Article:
Human embryonic stem cells as a model for nutritional programming: An evaluation

Cinzia Allegrucci, Chris N. Denning, Paul Burridge, William Steele, Kevin D. Sinclair, Lorraine E. Young*

*Corresponding author for this work

Research output: Contribution to journalReview articlepeer-review

18 Scopus citations


Our laboratory is evaluating whether an epigenetic mechanism involving alterations in DNA methylation can alter the trajectory of embryonic/fetal development in response to maternal nutrients. A similar mechanism may operate in embryo culture environments commonly used in human assisted conception. Since developmental studies on early human embryos in utero are obviously not possible, we have begun to investigate the utility of human embryonic stem cells (hESC) to uncover potential programming mechanisms. This review highlights some of the advantages and problems associated with such a model and suggests that these issues are also broadly applicable to utility of hESC for more general toxicology and drug screening applications.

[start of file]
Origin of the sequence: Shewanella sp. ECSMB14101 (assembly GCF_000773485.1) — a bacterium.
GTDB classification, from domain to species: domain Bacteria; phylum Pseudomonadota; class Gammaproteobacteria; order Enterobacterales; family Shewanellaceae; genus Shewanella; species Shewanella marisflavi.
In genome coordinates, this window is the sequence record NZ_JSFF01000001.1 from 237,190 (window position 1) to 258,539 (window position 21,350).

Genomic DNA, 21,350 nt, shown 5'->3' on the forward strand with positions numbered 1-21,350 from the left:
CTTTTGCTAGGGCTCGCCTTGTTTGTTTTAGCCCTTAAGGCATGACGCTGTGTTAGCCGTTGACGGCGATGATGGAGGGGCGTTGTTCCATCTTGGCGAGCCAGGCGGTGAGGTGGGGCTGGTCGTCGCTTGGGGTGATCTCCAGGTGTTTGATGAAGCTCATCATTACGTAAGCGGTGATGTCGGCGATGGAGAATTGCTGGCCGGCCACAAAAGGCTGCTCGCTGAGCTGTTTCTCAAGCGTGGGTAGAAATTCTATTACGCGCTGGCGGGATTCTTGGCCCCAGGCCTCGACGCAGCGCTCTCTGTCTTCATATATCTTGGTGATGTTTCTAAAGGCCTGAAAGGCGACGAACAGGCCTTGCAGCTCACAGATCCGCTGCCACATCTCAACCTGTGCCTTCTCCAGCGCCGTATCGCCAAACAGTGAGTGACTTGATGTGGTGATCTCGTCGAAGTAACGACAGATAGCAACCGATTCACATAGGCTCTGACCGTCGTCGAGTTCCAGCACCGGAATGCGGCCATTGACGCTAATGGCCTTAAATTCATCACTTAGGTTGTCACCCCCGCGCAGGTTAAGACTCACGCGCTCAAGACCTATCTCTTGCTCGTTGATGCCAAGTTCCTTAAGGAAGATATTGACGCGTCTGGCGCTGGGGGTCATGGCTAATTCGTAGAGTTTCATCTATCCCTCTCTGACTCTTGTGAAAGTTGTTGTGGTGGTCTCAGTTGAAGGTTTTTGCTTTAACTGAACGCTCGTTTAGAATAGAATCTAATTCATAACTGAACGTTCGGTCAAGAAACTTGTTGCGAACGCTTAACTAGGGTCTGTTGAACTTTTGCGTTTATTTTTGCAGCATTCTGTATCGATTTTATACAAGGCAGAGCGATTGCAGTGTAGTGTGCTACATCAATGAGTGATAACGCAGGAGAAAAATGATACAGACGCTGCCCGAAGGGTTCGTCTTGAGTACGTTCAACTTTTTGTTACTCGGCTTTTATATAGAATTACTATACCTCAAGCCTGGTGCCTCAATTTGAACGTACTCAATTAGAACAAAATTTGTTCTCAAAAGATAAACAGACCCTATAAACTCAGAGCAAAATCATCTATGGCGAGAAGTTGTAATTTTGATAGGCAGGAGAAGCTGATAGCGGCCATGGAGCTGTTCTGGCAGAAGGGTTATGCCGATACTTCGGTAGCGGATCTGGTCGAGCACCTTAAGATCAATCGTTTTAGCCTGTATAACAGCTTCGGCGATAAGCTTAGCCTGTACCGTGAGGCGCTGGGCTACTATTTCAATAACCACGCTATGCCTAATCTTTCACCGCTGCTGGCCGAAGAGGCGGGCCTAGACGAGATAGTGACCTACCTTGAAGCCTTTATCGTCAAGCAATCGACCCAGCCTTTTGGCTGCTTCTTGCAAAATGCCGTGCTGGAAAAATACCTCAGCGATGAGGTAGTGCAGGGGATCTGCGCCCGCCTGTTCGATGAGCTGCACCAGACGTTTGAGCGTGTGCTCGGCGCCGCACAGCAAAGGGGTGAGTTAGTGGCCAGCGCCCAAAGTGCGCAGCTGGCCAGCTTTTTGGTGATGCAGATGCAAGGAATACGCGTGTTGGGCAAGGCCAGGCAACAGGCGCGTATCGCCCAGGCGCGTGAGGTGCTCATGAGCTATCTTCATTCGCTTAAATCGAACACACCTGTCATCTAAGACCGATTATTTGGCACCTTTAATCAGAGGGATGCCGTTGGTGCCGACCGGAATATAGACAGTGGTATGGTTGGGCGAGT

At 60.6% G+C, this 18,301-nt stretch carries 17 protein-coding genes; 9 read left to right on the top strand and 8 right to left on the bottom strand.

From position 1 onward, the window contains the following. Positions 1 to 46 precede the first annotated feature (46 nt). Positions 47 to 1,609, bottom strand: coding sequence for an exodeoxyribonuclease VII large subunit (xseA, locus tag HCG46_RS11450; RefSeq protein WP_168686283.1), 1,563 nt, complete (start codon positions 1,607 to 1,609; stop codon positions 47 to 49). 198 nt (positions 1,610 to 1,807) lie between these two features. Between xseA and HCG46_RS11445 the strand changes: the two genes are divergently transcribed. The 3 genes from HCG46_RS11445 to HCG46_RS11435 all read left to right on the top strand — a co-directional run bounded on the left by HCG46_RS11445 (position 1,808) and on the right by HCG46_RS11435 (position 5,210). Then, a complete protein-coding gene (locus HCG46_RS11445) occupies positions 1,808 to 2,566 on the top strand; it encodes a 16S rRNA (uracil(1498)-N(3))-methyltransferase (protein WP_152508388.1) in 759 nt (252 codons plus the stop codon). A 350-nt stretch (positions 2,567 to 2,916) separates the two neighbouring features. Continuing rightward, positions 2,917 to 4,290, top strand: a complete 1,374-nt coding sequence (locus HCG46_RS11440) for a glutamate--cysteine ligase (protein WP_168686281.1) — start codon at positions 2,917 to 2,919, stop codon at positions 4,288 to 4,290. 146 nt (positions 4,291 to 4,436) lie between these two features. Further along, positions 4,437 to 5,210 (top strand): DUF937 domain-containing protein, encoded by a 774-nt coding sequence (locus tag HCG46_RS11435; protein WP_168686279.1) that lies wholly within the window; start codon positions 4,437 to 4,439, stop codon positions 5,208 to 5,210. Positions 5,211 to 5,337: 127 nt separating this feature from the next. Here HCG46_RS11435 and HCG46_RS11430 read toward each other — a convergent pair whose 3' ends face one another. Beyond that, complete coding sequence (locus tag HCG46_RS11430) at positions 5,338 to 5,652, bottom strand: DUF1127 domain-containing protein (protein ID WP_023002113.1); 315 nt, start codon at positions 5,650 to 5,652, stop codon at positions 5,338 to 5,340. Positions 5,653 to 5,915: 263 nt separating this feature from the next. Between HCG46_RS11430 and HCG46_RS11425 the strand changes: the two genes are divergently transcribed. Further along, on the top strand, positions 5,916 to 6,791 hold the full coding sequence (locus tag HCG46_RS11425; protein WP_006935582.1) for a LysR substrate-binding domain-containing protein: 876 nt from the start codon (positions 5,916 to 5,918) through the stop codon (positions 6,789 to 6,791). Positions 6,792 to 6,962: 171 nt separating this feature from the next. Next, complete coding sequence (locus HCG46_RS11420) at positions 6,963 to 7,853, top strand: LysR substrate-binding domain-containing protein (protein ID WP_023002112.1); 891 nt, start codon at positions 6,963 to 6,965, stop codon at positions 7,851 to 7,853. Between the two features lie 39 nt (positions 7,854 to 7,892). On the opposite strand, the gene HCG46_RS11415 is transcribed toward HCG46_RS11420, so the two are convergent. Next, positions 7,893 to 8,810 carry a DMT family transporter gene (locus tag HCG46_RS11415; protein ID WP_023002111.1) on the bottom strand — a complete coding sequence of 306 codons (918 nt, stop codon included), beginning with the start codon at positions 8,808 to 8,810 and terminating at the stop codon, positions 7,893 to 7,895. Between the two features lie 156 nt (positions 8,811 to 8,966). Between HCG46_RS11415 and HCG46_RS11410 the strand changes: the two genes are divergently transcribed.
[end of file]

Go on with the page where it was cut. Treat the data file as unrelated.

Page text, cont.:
Original languageEnglish (US)
Pages (from-to)353-367
Number of pages15
JournalReproductive Toxicology
Issue number3
StatePublished - Sep 2005


  • DNA methylation
  • Developmental origins of adult disease
  • Embryo
  • Folate
  • Human embryonic stem cells
  • Nutritional programming

ASJC Scopus subject areas

  • Toxicology


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